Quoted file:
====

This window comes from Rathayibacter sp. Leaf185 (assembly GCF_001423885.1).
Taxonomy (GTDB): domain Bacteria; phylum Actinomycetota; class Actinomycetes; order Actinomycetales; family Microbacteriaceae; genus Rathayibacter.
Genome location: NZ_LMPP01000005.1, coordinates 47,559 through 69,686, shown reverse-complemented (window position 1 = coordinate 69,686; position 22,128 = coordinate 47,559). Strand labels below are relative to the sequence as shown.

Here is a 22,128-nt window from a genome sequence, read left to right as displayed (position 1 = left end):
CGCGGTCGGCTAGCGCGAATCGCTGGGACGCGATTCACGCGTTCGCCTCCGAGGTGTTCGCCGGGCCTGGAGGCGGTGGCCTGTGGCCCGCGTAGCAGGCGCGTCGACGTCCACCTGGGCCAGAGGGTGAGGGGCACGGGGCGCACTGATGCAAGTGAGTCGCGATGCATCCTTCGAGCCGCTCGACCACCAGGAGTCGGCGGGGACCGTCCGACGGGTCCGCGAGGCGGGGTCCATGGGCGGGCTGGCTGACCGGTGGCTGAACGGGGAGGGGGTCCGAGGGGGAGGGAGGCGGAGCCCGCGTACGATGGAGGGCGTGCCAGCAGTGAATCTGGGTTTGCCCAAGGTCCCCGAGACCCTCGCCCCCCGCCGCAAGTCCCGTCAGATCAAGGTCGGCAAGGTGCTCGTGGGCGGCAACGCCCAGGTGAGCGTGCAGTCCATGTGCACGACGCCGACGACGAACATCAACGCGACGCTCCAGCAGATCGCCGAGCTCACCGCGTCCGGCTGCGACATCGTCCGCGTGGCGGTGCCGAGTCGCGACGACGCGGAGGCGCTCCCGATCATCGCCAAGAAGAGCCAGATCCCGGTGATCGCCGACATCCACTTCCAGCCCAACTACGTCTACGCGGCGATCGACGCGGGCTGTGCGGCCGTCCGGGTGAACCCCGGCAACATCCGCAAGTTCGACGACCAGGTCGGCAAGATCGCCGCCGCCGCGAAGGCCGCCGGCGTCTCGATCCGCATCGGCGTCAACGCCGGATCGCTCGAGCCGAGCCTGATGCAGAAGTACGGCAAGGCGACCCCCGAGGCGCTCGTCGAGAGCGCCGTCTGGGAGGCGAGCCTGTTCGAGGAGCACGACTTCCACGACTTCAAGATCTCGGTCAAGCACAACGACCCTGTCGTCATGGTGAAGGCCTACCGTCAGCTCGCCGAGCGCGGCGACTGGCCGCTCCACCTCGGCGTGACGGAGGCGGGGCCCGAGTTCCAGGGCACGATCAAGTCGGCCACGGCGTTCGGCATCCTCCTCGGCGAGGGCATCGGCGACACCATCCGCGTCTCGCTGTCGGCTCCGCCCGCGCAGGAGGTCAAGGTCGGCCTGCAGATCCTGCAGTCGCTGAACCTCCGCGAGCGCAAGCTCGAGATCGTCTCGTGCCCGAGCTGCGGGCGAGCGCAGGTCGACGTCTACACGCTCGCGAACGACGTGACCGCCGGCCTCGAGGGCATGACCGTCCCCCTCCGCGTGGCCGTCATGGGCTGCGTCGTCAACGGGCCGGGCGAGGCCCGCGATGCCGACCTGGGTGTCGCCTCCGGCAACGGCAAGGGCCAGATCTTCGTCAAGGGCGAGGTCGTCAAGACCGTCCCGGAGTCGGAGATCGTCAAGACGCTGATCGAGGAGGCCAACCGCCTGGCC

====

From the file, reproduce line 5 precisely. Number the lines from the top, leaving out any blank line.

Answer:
CGCGGTCGGCTAGCGCGAATCGCTGGGACGCGATTCACGCGTTCGCCTCCGAGGTGTTCGCCGGGCCTGGAGGCGGTGGCCTGTGGCCCGCGTAGCAGGCGCGTCGACGTCCACCTGGGCCAGAGGGTGAGGGGCACGGGGCGCACTGATGCAAGTGAGTCGCGATGCATCCTTCGAGCCGCTCGACCACCAGGAGTCGGCGGGGACCGTCCGACGGGTCCGCGAGGCGGGGTCCATGGGCGGGCTGGCTGACCGGTGGCTGAACGGGGAGGGGGTCCGAGGGGGAGGGAGGCGGAGCCCGCGTACGATGGAGGGCGTGCCAGCAGTGAATCTGGGTTTGCCCAAGGTCCCCGAGACCCTCGCCCCCCGCCGCAAGTCCCGTCAGATCAAGGTCGGCAAGGTGCTCGTGGGCGGCAACGCCCAGGTGAGCGTGCAGTCCATGTGCACGACGCCGACGACGAACATCAACGCGACGCTCCAGCAGATCGCCGAGCTCACCGCGTCCGGCTGCGACATCGTCCGCGTGGCGGTGCCGAGTCGCGACGACGCGGAGGCGCTCCCGATCATCGCCAAGAAGAGCCAGATCCCGGTGATCGCCGACATCCACTTCCAGCCCAACTACGTCTACGCGGCGATCGACGCGGGCTGTGCGGCCGTCCGGGTGAACCCCGGCAACATCCGCAAGTTCGACGACCAGGTCGGCAAGATCGCCGCCGCCGCGAAGGCCGCCGGCGTCTCGATCCGCATCGGCGTCAACGCCGGATCGCTCGAGCCGAGCCTGATGCAGAAGTACGGCAAGGCGACCCCCGAGGCGCTCGTCGAGAGCGCCGTCTGGGAGGCGAGCCTGTTCGAGGAGCACGACTTCCACGACTTCAAGATCTCGGTCAAGCACAACGACCCTGTCGTCATGGTGAAGGCCTACCGTCAGCTCGCCGAGCGCGGCGACTGGCCGCTCCACCTCGGCGTGACGGAGGCGGGGCCCGAGTTCCAGGGCACGATCAAGTCGGCCACGGCGTTCGGCATCCTCCTCGGCGAGGGCATCGGCGACACCATCCGCGTCTCGCTGTCGGCTCCGCCCGCGCAGGAGGTCAAGGTCGGCCTGCAGATCCTGCAGTCGCTGAACCTCCGCGAGCGCAAGCTCGAGATCGTCTCGTGCCCGAGCTGCGGGCGAGCGCAGGTCGACGTCTACACGCTCGCGAACGACGTGACCGCCGGCCTCGAGGGCATGACCGTCCCCCTCCGCGTGGCCGTCATGGGCTGCGTCGTCAACGGGCCGGGCGAGGCCCGCGATGCCGACCTGGGTGTCGCCTCCGGCAACGGCAAGGGCCAGATCTTCGTCAAGGGCGAGGTCGTCAAGACCGTCCCGGAGTCGGAGATCGTCAAGACGCTGATCGAGGAGGCCAACCGCCTGGCC